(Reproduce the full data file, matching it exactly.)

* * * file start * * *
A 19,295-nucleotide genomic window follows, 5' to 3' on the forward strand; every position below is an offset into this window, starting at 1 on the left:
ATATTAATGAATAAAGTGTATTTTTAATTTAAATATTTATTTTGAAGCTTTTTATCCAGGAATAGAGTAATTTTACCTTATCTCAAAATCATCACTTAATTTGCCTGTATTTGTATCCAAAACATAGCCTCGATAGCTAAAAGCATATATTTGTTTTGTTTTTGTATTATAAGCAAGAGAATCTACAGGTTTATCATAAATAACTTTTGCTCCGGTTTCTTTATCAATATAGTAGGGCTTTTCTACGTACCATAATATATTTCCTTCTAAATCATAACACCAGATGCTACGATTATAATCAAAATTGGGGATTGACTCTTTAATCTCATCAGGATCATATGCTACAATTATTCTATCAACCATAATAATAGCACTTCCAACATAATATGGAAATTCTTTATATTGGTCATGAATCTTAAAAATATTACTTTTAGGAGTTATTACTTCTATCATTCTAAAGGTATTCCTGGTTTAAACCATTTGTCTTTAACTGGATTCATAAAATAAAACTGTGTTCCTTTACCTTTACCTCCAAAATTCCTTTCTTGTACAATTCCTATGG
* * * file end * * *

A 19,295-nucleotide genomic window follows, 5' to 3' on the forward strand; every position below is an offset into this window, starting at 1 on the left:
ATATTAATGAATAAAGTGTATTTTTAATTTAAATATTTATTTTGAAGCTTTTTATCCAGGAATAGAGTAATTTTACCTTATCTCAAAATCATCACTTAATTTGCCTGTATTTGTATCCAAAACATAGCCTCGATAGCTAAAAGCATATATTTGTTTTGTTTTTGTATTATAAGCAAGAGAATCTACAGGTTTATCATAAATAACTTTTGCTCCGGTTTCTTTATCAATATAGTAGGGCTTTTCTACGTACCATAATATATTTCCTTCTAAATCATAACACCAGATGCTACGATTATAATCAAAATTGGGGATTGACTCTTTAATCTCATCAGGATCATATGCTACAATTATTCTATCAACCATAATAATAGCACTTCCAACATAATATGGAAATTCTTTATATTGGTCATGAATCTTAAAAATATTACTTTTAGGAGTTATTACTTCTATCATTCTAAAGGTATTCCTGGTTTAAACCATTTGTCTTTAACTGGATTCATAAAATAAAACTGTGTTCCTTTACCTTTACCTCCAAAATTCCTTTCTTGTACAATTCCTATGG